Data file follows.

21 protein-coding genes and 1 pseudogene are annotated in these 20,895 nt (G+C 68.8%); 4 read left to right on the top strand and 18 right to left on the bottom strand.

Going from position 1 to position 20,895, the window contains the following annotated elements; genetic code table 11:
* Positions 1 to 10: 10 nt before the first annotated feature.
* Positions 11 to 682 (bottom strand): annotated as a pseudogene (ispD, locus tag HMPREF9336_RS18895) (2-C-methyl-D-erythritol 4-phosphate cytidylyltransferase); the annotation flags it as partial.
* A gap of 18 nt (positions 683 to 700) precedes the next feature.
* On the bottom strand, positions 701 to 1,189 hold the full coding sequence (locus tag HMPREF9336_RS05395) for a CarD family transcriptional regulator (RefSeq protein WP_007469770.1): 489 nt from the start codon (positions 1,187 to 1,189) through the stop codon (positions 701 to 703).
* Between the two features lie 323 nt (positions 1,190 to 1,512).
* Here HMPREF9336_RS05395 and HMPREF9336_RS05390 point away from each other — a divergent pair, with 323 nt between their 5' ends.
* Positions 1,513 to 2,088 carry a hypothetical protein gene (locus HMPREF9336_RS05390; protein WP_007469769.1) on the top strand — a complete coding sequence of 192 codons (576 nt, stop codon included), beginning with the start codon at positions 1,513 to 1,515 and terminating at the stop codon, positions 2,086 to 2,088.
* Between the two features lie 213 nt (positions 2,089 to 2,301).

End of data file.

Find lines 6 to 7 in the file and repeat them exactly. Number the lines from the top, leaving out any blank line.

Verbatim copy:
* On the bottom strand, positions 701 to 1,189 hold the full coding sequence (locus tag HMPREF9336_RS05395) for a CarD family transcriptional regulator (RefSeq protein WP_007469770.1): 489 nt from the start codon (positions 1,187 to 1,189) through the stop codon (positions 701 to 703).
* Between the two features lie 323 nt (positions 1,190 to 1,512).